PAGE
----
Home > Main > Swiss Intervene – and it’s widely accepted they have unlimited capacity to sell CHF

Swiss Intervene – and it’s widely accepted they have unlimited capacity to sell CHF

September 6, 2011

Can Central banks go broke?  I don’t think they can.

Todays action by the Swiss is different from other interventions we’ve seen.  Well not the action exactly, but the words.

“The SNB will enforce this minimum rate with the utmost determination and is prepared to buy foreign currency in unlimited

“Unlimited Quantities” .  Shocking words.

Still, not a peep by the analyst community that this will cause gigantic expansion of the SNB balance sheet, or unacceptable losses to the SNB.

It’s become widely accepted common knowledge that Central Banks can’t go broke.

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  1. September 6, 2011 at 11:00 am

    The Swiss don’t mess around. Straight in there. And they have 0% interest rates I believe.

    • beowulf
      September 6, 2011 at 12:19 pm

      “The Swiss don’t mess around…”

      No kidding, that’s just how they do things. Any country’s whose idea of homeland security includes widely disseminating a how-to guide on guerrilla warfare won’t let self-imposed political constraints stop it from pursuing its national interest (especially against the EU which doesn’t have a “national” anything).

      • Oliver
        September 8, 2011 at 5:09 am

        Pragmatism, opportunism and a history of quirky individualism, combined with a whole lot of luck kept them out of both world wars. The downside is the survival of a particularly vicious strand of exceptionalism and latent xenophobia here. I dunno, if all European countries behaved like the Swiss, one could argue we’d all still be feuding. OTOH that might have spared us the concentrated glory of WWI and WWII. As Harry Lime said:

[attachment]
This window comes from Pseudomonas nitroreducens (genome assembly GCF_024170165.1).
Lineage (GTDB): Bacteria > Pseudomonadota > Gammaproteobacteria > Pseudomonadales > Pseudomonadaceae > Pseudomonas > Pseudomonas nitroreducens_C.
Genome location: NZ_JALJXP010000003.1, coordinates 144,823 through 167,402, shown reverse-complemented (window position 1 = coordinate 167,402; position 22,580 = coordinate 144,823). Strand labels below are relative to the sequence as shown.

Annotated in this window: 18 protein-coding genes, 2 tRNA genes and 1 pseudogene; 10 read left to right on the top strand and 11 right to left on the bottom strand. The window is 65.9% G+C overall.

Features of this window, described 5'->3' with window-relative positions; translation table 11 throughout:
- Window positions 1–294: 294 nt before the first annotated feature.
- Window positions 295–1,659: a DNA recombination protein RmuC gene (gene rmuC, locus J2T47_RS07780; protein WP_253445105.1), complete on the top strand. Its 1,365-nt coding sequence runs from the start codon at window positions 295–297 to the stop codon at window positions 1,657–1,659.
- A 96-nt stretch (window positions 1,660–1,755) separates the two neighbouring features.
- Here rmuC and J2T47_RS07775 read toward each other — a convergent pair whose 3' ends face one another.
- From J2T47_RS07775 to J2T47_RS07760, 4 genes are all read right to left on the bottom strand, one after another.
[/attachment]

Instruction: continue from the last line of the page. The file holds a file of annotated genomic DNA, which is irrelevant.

“In Switzerland… they had 500 years of democracy and peace, and what did that produce? The cuckoo clock.“

        Except of course, that the cuckoo clock is a German invention and Switzerland sent all its impoverished farmers off to fight in the foreign legions…

  2. Tom Hickey
    September 6, 2011 at 12:07 pm

    Expected response over at ZH: Krasting, The SNB has just committed suicide. They see gold spiking up over 2000 in short order in expectation of the imminent implosion of fiat.

    Looks like a repetition of when they were all shorting tsys in expectation of imminent hyperinflation due to the spiking of the monetary base as a result of QE.

    • Tom Hickey
      September 6, 2011 at 12:45 pm

      Mishon board with ZH. “Unlike the Swiss Franc, Gold continued on its merry way in the face of competitive currency debasement.”

      • apj
        September 6, 2011 at 5:29 pm

        it’s just a safe haven trade, which the hard money wingnuts confuse with currency debasement (once again confusing correlation, causation, and all manner of other things…just like “Mr Cotton” Rogers, and pretty much everyone over at Zero Idea, oops, Hedge)….where do you go for a “safe haven” currency proxy in times of stress? CHF is a bit of a bust now, as the JPY will be when they almost surely intervene. Gold is just one thing that isn’t prone to “intervention” of this nature.

        • TC
          September 6, 2011 at 5:44 pm

          I think Japan will intervene tonight in a major way. Krastling is wrong about the not-coordinated part – this is a semi-coordinated affair.

          Re: Swiss safe haven. It’s the easiest place to go for Europeans worried about a blowup.

          I’ve been thinking the Euro wouldn’t blow up, but it turns out I am probably wrong. I suspect we could see someone leave the euro within a month.

  3. Tom Hickey
    September 6, 2011 at 6:40 pm

    “Gold is just one thing that isn’t prone to “intervention” of this nature.”

    Until the cb’s decide to intervene. Physical gold is a narrow market with a lot of leveraged players, hence, easy for the cb’s to control if they want to.

  4. September 6, 2011 at 11:06 pm

    I don’t see how Europe escapes losing a member or two at this point. That may be the bottom when it happens. Certainly the bottom will be reached if the politically improbable fiscal union is achieved. If the EU continues to slog along without meaningful reform and the economy doesn’t improve, the Swiss are going to have to prove their willingness to sell francs with impunity at some point (which is a hell of a lot easier than propping a currency up.) Not so sure about the Yen, there may be a more opportune time for them, they’ll come in at some point, if they’re smart they’ll wait for a bounce in Europe.

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